How is Driving Intoxicated Similar to Texting while Driving?
The phenomenon of texting while driving, although relatively new, has quickly been established as one of the most dangerous behaviors a driver can exhibit on the road. In fact, cell phone use behind the wheel is so hazardous that studies have shown it to be on-par with a long-recognized example of reckless road behavior: Driving under the influence of alcohol and/or drugs.
The Similarities Between Distracted Driving and Drunk Driving
Driving while intoxicated is one of the most risky things a person can do. Alcohol and drugs hinder vision, coordination, reaction time, and almost every other function needed to drive safely. Is it possible that texting can warrant the same effects while driving as a mind-altering substance?
Yes. As harmless as it may seem in the moment, responding to a text or even just looking at your phone can take away your focus just long enough to cause extreme injury. Texting and driving is often described as a visual, manual, and cognitive distraction — doing so takes your eyes off the road, your hands off the wheel, and your mind off of driving.
Driving under the influence and driving while texting can both contribute to the following behaviors behind the wheel:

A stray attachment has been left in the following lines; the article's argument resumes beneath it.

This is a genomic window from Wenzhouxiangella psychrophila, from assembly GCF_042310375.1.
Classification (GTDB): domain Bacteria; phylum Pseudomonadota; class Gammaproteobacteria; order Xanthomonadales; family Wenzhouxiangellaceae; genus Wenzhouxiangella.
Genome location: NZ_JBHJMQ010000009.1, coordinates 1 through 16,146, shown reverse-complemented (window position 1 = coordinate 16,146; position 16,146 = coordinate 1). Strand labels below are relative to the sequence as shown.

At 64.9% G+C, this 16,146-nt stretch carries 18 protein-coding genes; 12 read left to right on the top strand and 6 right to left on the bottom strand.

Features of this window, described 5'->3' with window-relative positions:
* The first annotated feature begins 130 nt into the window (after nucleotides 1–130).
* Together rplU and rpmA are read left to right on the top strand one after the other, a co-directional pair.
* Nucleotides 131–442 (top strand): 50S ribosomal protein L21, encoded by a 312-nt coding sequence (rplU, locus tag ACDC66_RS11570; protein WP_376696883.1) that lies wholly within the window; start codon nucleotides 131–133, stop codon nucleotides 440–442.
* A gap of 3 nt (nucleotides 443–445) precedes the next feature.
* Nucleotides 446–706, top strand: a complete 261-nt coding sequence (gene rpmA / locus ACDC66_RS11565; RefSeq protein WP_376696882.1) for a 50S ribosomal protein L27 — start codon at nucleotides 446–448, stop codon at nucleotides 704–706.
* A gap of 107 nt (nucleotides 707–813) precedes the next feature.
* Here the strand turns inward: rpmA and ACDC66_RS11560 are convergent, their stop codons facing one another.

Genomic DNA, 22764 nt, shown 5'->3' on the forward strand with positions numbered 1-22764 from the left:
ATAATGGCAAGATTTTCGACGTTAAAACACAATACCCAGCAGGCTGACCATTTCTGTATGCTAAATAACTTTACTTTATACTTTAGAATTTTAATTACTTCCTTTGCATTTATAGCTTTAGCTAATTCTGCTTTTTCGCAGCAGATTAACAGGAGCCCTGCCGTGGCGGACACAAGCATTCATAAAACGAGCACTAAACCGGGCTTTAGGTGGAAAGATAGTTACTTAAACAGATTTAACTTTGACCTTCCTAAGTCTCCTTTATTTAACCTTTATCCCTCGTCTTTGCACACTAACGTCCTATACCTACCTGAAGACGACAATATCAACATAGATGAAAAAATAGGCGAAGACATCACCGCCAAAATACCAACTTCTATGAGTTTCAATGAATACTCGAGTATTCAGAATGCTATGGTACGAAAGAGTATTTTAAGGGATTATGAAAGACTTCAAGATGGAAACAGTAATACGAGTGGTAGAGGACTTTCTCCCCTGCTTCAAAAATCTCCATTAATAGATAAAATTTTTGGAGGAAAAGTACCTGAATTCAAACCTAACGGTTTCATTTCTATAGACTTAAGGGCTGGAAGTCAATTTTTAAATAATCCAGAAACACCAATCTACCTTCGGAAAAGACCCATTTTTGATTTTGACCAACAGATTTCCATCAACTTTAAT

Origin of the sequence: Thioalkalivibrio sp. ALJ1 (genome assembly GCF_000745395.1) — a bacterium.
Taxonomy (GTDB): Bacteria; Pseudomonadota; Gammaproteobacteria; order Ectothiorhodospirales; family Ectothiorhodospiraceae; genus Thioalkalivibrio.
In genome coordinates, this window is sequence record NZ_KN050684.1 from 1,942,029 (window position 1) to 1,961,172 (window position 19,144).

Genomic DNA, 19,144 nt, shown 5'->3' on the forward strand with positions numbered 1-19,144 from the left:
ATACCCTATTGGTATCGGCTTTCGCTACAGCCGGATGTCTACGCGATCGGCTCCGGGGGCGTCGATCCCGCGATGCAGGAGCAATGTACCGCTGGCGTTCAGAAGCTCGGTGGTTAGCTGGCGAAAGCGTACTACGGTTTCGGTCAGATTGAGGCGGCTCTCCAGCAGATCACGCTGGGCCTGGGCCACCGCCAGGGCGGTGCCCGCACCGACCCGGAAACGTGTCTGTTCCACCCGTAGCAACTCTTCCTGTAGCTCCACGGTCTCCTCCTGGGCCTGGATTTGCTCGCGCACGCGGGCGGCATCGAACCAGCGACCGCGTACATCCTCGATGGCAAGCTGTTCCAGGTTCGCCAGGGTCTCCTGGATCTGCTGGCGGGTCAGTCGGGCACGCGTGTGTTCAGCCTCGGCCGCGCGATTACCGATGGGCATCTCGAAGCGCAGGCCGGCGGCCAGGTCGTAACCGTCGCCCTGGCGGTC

- Not looking at the road
- Limited reaction time (failure to break or swerve away)
- Not looking in mirrors or blind spots / swerving in to other lanes
- Driving too fast or too slow
Distracted Driving: The Facts
Distracted driving doesn’t just mean texting: Eating or drinking, putting on makeup, and even changing your radio station are all considered as acts of driving while distracted, and are all dangerous. According to the National Highway Traffic Safety Administration (NHTSA), distraction was a factor in 3,166 car accident deaths in 2017.
You wouldn’t drink and drive, so don’t drive distracted — neither are worth the risk.At Ortega, McGlashan, Hicks & Perez, PLLC, we help injury victims recover the compensation they deserve. If you have been injured, fill out our contact form or call (915) 206-5154 to schedule a free initial consultation.